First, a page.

Lastly, credit in Brazil is basically too cheap. Real interest rates on official credit were negative until 1991 (Binswanger, 1991). Interest on loans for agriculture are lower than those for non-agricultural sectors. This difference in credit is again capitalized into the price of land, so poorer farmers are unable to obtain farmlands and again are forced to search deeper into the Amazon for unclaimed land (Binswanger, 1991). The system of credit goes beyond harming the environment, as it encourages mechanization which reduces employment. The extent of damage to the environment, and more specifically the Amazon, is hard to measure, but it is known that it does increase deforestation rates.

Binswanger found no tax or subsidy that even slowed deforestation. The projects intended to change land allocation rules by confining deforestation to specific areas cannot work due to the distortions in Brazil's governmental policies.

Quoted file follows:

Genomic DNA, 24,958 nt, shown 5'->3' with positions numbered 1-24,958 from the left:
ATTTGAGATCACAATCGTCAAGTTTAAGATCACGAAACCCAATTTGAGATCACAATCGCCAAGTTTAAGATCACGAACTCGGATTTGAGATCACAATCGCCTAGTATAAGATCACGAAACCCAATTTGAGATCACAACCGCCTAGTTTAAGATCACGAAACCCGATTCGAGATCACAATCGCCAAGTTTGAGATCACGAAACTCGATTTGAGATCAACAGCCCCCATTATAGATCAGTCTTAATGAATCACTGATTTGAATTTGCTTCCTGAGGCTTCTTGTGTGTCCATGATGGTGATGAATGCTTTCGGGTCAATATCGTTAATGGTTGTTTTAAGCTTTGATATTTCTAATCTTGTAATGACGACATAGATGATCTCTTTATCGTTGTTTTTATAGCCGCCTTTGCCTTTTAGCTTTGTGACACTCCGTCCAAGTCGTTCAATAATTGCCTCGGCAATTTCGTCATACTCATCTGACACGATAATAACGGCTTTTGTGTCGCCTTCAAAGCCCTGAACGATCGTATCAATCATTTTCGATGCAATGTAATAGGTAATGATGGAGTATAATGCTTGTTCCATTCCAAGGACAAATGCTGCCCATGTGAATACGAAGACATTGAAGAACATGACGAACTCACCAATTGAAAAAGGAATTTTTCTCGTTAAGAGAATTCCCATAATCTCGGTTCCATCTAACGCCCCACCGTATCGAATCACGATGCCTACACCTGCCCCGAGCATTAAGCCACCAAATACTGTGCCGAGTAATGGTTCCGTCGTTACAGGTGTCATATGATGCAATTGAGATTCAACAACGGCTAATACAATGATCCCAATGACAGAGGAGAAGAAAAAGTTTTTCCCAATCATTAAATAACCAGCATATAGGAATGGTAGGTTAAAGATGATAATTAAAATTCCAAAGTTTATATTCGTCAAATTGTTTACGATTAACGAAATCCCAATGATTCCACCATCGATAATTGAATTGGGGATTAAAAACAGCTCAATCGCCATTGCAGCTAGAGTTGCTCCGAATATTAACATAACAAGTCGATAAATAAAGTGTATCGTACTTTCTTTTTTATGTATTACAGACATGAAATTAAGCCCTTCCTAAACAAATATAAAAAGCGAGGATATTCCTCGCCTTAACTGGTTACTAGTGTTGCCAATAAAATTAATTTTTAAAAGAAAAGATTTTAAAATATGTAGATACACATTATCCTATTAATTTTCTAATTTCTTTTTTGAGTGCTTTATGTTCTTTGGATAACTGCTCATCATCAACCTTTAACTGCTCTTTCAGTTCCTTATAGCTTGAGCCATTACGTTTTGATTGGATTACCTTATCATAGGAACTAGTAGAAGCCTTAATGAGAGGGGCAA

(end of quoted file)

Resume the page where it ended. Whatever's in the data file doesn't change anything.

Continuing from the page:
These policies have been shown to increase the size of land holdings, promote deforestation, and hurt the poor farmer by making land relatively unavailable through high prices. In order to curb deforestation and possibly promote afforestation, several steps need to be taken. The tax system, land allocation rules, and credit schemes must be restructured so as to reduce or eliminate the distortions described above. Elimination of these distortions is not enough to promote afforestation though. A "system of land use planning that sets aside more marginal lands in forest reserves and establishes biological reserves is also required" (Binswanger, 1991). Creating these reserves alone is insufficient as they must be protected under law. As part of this law, forest guards must be given stronger incentives to enforce these laws by giving them a portion of the fines levied on violators. With the removal of the aforementioned distorting policies and implementation of the suggested strategies, it appears that deforestation can be slowed (and hopefully reversed) in the Amazon rainforest.